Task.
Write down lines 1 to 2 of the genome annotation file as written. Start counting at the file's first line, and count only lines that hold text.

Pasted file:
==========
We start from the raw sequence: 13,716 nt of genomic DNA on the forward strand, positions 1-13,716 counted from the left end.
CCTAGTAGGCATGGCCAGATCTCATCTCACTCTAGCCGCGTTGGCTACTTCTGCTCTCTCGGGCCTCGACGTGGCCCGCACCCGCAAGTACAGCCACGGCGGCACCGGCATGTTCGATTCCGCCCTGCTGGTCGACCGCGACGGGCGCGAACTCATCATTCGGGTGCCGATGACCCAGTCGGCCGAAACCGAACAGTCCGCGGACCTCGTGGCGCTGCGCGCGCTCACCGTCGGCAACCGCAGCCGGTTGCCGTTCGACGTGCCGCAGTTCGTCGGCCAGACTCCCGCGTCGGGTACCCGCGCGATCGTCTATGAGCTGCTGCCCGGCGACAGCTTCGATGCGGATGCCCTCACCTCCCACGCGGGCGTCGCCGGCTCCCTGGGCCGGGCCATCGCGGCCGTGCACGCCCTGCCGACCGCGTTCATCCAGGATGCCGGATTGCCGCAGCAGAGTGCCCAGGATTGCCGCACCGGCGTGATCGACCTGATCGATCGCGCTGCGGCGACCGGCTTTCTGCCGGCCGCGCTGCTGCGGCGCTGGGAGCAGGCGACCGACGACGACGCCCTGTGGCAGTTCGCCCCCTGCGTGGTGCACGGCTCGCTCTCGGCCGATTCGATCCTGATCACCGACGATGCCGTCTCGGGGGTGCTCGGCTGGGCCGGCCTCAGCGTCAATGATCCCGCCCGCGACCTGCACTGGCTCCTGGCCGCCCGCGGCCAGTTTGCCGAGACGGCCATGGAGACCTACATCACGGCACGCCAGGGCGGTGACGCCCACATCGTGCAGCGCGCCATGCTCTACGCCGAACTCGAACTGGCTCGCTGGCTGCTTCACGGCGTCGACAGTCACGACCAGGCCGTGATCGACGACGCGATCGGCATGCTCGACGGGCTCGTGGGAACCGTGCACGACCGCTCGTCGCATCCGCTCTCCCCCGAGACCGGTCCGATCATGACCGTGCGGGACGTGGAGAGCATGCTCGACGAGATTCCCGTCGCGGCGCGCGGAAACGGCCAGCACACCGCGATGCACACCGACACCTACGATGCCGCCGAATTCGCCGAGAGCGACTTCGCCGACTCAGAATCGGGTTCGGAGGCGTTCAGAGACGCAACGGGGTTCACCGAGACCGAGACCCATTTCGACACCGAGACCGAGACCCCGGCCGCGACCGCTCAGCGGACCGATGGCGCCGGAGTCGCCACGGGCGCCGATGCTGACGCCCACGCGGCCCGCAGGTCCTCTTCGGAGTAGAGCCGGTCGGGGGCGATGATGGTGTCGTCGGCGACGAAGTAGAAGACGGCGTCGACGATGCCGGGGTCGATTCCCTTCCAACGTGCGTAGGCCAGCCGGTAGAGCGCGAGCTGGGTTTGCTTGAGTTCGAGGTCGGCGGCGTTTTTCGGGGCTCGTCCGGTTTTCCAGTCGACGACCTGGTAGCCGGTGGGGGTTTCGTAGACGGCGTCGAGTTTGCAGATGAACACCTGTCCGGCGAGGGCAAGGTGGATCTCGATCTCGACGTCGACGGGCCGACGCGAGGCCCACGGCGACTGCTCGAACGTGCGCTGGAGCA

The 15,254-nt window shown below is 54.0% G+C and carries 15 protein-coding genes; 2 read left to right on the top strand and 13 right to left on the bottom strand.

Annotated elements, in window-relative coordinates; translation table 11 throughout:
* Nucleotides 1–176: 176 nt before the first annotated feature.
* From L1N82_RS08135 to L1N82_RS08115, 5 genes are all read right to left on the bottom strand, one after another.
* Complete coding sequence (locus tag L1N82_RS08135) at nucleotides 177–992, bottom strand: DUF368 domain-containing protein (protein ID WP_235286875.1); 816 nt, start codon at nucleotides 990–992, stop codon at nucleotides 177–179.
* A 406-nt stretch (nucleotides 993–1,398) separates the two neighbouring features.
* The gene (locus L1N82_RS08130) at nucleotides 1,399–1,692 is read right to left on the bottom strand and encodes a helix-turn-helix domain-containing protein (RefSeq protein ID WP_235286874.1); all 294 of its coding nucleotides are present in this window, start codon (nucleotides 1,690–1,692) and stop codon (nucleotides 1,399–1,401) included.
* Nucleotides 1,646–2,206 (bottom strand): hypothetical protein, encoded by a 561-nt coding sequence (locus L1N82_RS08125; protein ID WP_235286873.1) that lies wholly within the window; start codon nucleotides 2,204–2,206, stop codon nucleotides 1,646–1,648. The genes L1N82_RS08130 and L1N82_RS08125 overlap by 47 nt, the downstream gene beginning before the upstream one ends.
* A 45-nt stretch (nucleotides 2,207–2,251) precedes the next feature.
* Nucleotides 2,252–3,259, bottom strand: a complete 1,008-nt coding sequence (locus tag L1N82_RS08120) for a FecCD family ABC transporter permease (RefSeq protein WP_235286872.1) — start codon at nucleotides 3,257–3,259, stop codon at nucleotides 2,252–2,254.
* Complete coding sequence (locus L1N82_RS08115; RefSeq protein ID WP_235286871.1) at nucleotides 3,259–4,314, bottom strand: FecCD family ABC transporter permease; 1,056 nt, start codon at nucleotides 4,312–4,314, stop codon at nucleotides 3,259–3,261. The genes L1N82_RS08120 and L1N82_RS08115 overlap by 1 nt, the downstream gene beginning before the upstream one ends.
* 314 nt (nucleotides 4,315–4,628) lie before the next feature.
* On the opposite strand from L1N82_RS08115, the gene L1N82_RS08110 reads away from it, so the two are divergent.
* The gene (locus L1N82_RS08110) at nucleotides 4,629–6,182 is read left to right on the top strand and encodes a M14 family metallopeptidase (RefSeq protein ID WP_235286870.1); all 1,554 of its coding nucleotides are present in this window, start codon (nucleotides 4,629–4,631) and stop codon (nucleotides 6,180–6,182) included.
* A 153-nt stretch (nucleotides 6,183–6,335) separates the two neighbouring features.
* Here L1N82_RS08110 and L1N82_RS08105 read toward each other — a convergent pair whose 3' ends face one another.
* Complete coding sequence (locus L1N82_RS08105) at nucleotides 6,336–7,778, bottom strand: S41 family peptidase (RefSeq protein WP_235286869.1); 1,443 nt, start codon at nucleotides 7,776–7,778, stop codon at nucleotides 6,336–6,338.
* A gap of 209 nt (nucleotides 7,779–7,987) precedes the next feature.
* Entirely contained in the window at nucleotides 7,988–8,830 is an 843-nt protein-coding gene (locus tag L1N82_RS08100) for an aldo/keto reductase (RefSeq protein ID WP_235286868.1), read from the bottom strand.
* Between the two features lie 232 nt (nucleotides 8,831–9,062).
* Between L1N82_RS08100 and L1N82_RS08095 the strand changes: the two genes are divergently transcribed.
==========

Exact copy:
We start from the raw sequence: 13,716 nt of genomic DNA on the forward strand, positions 1-13,716 counted from the left end.
CCTAGTAGGCATGGCCAGATCTCATCTCACTCTAGCCGCGTTGGCTACTTCTGCTCTCTCGGGCCTCGACGTGGCCCGCACCCGCAAGTACAGCCACGGCGGCACCGGCATGTTCGATTCCGCCCTGCTGGTCGACCGCGACGGGCGCGAACTCATCATTCGGGTGCCGATGACCCAGTCGGCCGAAACCGAACAGTCCGCGGACCTCGTGGCGCTGCGCGCGCTCACCGTCGGCAACCGCAGCCGGTTGCCGTTCGACGTGCCGCAGTTCGTCGGCCAGACTCCCGCGTCGGGTACCCGCGCGATCGTCTATGAGCTGCTGCCCGGCGACAGCTTCGATGCGGATGCCCTCACCTCCCACGCGGGCGTCGCCGGCTCCCTGGGCCGGGCCATCGCGGCCGTGCACGCCCTGCCGACCGCGTTCATCCAGGATGCCGGATTGCCGCAGCAGAGTGCCCAGGATTGCCGCACCGGCGTGATCGACCTGATCGATCGCGCTGCGGCGACCGGCTTTCTGCCGGCCGCGCTGCTGCGGCGCTGGGAGCAGGCGACCGACGACGACGCCCTGTGGCAGTTCGCCCCCTGCGTGGTGCACGGCTCGCTCTCGGCCGATTCGATCCTGATCACCGACGATGCCGTCTCGGGGGTGCTCGGCTGGGCCGGCCTCAGCGTCAATGATCCCGCCCGCGACCTGCACTGGCTCCTGGCCGCCCGCGGCCAGTTTGCCGAGACGGCCATGGAGACCTACATCACGGCACGCCAGGGCGGTGACGCCCACATCGTGCAGCGCGCCATGCTCTACGCCGAACTCGAACTGGCTCGCTGGCTGCTTCACGGCGTCGACAGTCACGACCAGGCCGTGATCGACGACGCGATCGGCATGCTCGACGGGCTCGTGGGAACCGTGCACGACCGCTCGTCGCATCCGCTCTCCCCCGAGACCGGTCCGATCATGACCGTGCGGGACGTGGAGAGCATGCTCGACGAGATTCCCGTCGCGGCGCGCGGAAACGGCCAGCACACCGCGATGCACACCGACACCTACGATGCCGCCGAATTCGCCGAGAGCGACTTCGCCGACTCAGAATCGGGTTCGGAGGCGTTCAGAGACGCAACGGGGTTCACCGAGACCGAGACCCATTTCGACACCGAGACCGAGACCCCGGCCGCGACCGCTCAGCGGACCGATGGCGCCGGAGTCGCCACGGGCGCCGATGCTGACGCCCACGCGGCCCGCAGGTCCTCTTCGGAGTAGAGCCGGTCGGGGGCGATGATGGTGTCGTCGGCGACGAAGTAGAAGACGGCGTCGACGATGCCGGGGTCGATTCCCTTCCAACGTGCGTAGGCCAGCCGGTAGAGCGCGAGCTGGGTTTGCTTGAGTTCGAGGTCGGCGGCGTTTTTCGGGGCTCGTCCGGTTTTCCAGTCGACGACCTGGTAGCCGGTGGGGGTTTCGTAGACGGCGTCGAGTTTGCAGATGAACACCTGTCCGGCGAGGGCAAGGTGGATCTCGATCTCGACGTCGACGGGCCGACGCGAGGCCCACGGCGACTGCTCGAACGTGCGCTGGAGCA